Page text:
Columbus CHIPS4CHIPS recruiting effort lands manufacturing company affiliated with MIT, Georgia Tech technology incubators

ATLANTA (WRBL) — For more than a year, the United Way of the Chattahoochee Valley has been leading an effort to bring high-tech microchip processing jobs to Columbus and the region.

The effort – called CHIPS4CHIPS – landed its first startup company that will bring investment and jobs to Columbus before the end of the year. CHIPS4CHIPS is an acronym for Chattahoochee Hub for Innovation and Production of Semiconductors.

Micromize, a pioneering semiconductor manufacturer specializing in energy-efficient electronics for wearables and mobile devices, announced Columbus operations Tuesday afternoon at the Marcus Nanotechnology Research Center on campus at the Georgia Institute of Technology.

“They make little printed circuit boards for wearable technologies like a VR headset, potentially watches,” said Ben Moser, president and CEO of the United Way and the head of CHIPS4CHIPS, a group pushing to address poverty with high-quality technology jobs. “And it also has expanded applications. The company was incubated first at MIT and then came to Georgia Tech to access the research and development that goes on at their packaging lab, the Advanced Packaging Institute, which is globally renowned as the No. 1 Advanced Packaging 3D heterogeneous integration lab in the entire world. And now that company is coming here to Columbus to set up headquarters and manufacturing.”

Micromize is led by Prashant Patil, the founder and CEO.

“Our decision to locate in Columbus was driven by several crucial factors and we are thrilled about the opportunities that this vibrant city presents for our growth and development,” Patil said in a prepared statement. “The work of CHIPS4CHIPS in supporting the semiconductor industry is commendable, and we are excited to be part of this innovative ecosystem.”

The startup company will operate in a Bradley Company owed building on Fifth Avenue in downtown Columbus., Micromize is anticipated to create 15 to 20 jobs initially. Manufacturing and the headquarters will both be located in Columbus.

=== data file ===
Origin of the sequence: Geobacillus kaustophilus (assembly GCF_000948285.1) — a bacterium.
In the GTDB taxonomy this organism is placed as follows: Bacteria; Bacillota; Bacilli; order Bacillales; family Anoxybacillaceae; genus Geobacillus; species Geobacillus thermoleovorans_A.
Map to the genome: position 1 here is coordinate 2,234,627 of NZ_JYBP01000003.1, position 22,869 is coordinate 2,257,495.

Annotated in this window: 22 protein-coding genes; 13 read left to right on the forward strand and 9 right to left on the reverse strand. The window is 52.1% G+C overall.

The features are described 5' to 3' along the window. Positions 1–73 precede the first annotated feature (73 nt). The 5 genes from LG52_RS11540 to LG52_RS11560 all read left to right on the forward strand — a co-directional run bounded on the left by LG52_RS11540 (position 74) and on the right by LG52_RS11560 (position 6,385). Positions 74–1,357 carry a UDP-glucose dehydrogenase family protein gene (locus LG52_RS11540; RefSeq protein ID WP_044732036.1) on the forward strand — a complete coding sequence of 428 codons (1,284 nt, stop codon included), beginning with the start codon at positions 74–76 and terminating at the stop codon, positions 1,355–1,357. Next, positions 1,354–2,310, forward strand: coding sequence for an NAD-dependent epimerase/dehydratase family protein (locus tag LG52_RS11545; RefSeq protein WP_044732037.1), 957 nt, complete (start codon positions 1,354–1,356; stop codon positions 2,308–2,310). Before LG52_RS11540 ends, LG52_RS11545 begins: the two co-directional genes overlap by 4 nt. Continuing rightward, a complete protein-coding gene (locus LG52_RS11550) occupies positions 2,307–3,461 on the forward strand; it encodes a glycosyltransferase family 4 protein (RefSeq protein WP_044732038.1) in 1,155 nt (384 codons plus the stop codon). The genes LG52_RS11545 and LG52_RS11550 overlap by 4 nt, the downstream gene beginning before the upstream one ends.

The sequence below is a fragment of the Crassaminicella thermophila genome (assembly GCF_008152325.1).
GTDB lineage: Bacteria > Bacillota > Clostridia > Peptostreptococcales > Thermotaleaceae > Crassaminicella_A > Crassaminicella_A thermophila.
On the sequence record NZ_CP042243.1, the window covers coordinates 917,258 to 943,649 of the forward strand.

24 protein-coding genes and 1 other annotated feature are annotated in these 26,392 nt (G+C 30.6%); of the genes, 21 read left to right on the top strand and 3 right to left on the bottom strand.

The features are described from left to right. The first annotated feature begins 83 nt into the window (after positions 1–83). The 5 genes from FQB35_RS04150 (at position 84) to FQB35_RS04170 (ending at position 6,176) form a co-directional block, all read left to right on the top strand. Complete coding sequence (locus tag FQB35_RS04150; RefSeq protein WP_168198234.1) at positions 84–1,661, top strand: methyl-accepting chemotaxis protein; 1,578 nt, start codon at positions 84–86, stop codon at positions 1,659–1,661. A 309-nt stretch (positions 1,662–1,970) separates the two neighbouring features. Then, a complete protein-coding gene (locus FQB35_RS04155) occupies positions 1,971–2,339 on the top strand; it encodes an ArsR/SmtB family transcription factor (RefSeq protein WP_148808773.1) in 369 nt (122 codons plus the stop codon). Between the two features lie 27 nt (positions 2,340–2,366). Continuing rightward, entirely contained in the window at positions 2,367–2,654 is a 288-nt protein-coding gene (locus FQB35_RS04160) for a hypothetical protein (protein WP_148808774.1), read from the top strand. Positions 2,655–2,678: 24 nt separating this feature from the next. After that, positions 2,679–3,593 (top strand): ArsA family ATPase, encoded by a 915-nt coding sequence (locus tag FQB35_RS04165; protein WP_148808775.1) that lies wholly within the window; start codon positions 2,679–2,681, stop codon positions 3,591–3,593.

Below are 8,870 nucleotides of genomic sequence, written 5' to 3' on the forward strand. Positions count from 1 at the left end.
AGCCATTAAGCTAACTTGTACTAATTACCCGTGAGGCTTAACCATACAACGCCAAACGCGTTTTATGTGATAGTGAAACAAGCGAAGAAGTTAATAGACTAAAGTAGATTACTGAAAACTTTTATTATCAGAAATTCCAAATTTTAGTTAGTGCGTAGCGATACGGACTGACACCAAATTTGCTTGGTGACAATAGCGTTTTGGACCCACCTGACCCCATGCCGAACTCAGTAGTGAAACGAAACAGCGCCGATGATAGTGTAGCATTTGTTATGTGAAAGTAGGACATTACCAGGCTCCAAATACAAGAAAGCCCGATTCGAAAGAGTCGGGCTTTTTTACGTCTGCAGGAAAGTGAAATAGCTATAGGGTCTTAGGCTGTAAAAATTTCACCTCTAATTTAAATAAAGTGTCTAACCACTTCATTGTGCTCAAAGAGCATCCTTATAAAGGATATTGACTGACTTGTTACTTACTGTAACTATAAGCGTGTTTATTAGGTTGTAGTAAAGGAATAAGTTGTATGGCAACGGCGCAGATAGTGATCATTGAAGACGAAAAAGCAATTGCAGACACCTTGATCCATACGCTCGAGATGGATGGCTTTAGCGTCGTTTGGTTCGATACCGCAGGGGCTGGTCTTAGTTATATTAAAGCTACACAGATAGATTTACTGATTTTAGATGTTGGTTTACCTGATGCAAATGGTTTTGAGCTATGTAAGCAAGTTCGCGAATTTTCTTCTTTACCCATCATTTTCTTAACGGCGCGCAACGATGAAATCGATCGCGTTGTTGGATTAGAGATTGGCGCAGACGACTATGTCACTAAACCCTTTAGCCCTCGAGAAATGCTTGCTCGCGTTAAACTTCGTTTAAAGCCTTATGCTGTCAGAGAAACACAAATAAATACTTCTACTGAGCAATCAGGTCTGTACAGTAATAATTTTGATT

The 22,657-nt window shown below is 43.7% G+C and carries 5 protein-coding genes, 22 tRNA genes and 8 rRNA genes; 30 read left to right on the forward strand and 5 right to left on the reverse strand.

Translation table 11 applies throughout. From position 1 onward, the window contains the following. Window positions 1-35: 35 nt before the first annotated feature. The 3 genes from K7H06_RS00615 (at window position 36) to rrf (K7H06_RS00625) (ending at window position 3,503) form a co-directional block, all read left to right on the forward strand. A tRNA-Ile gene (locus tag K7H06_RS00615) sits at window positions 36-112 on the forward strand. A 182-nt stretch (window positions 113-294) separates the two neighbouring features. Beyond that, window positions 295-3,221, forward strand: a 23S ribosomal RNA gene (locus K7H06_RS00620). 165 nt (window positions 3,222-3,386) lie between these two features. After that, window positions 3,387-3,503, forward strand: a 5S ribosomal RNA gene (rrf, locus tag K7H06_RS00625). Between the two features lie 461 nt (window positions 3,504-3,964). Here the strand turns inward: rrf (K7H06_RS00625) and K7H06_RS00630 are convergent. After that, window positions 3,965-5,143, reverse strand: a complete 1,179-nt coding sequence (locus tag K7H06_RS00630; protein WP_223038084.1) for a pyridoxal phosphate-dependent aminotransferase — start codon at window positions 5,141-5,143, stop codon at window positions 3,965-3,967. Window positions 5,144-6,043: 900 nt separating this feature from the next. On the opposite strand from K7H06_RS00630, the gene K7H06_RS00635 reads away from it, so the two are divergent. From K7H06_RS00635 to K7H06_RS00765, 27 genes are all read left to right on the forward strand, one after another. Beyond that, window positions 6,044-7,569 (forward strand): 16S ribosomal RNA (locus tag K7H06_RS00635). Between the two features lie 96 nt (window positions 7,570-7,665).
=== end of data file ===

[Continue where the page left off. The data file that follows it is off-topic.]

Columbus was attractive for a number of reasons.

“Its proximity to a port and airport facilitates efficient shipping, and Columbus has played a pivotal role in supporting us by providing essential infrastructure. C4C’s nationally recognized workforce development efforts are a huge benefit, as is the presence of Fort Moore which ensures access to a skilled workforce,” Patil said. “Additionally, Columbus offers an appealing climate with abundant outdoor activities, making it an ideal place for both work and leisure.”

From the start, Moser has said this effort that includes his organization, local businesses and the region’s educational resources is about workforce development.

And using a better-trained workforce to tackle the high poverty in the region.

It is funded with public and private dollars from both sides of the river. The city of Columbus put $1.25 million dollars toward the effort. And Phenix City chipped in another quarter million dollars.

The jobs recruitment effort is tied to federal money earmarked to bring advanced microchip jobs back to the United States.

Late last year, the White House selected CHIPS4CHIPS as one of 22 finalists for the Distressed Area Recompete Pilot Program. If it’s one of the eight to 10 communities picked, it would bring up to $50 million to the Columbus region for workforce development.

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